RESULTS: Global Alignment
Attenuation and scattering make image registration difficult and errors in image registration cause misalignment when images are mapped onto a mosaic (e.g. global) frame. Global projection of images (global or absolute homography) can be calculated by multiplying successively homographies between time consecutive images. Since homographies have some errors due to positions of correspondences and estimation method and so on, calculating global homographies from the time consecutive ones, accumulating, makes the error bigger in the form of misalignment and distortions on the mosaic, especially in the last part of the mosaic. To deal with this problem, global alignment methods are needed.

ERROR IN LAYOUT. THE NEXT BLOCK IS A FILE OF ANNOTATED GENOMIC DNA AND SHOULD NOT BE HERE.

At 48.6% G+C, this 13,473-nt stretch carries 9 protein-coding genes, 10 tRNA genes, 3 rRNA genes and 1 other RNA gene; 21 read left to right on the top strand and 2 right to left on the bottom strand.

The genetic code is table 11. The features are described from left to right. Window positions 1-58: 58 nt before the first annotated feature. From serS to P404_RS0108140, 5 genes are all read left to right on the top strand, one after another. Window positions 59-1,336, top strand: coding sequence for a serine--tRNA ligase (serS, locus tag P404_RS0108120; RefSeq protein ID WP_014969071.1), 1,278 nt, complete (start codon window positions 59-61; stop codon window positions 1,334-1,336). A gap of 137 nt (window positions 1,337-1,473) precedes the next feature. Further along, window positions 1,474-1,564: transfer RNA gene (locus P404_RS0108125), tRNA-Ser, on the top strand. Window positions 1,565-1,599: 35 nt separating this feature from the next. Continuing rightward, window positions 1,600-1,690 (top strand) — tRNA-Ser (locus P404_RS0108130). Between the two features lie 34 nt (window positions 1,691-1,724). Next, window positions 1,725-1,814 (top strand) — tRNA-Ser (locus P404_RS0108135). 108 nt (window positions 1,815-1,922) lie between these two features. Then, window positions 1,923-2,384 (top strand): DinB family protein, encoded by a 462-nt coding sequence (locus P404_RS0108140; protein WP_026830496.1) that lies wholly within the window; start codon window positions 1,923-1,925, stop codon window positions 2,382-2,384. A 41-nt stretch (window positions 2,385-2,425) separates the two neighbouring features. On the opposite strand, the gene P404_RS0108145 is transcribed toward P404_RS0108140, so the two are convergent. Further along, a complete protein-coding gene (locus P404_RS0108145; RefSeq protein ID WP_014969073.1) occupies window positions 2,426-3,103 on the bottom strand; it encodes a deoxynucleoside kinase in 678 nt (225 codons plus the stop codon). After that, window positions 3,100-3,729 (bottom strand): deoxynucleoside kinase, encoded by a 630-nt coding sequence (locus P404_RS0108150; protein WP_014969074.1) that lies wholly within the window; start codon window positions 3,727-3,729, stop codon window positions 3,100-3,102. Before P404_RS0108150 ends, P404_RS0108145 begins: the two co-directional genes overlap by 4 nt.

In lack of other sensor data, the motion between time consecutive images is relevant information in order to estimate the topology of a complete sequence and to find the non-time consecutive overlapping images that provide useful information for global alignment. Although local alignment between images might be good, global alignment is still needed due to error propagation. Especially the errors on the estimated motion have to be dealt with when the camera revisits an area that has been already visited. The aim of global alignment is to overcome cumulative error and build a seamless and well aligned mosaic.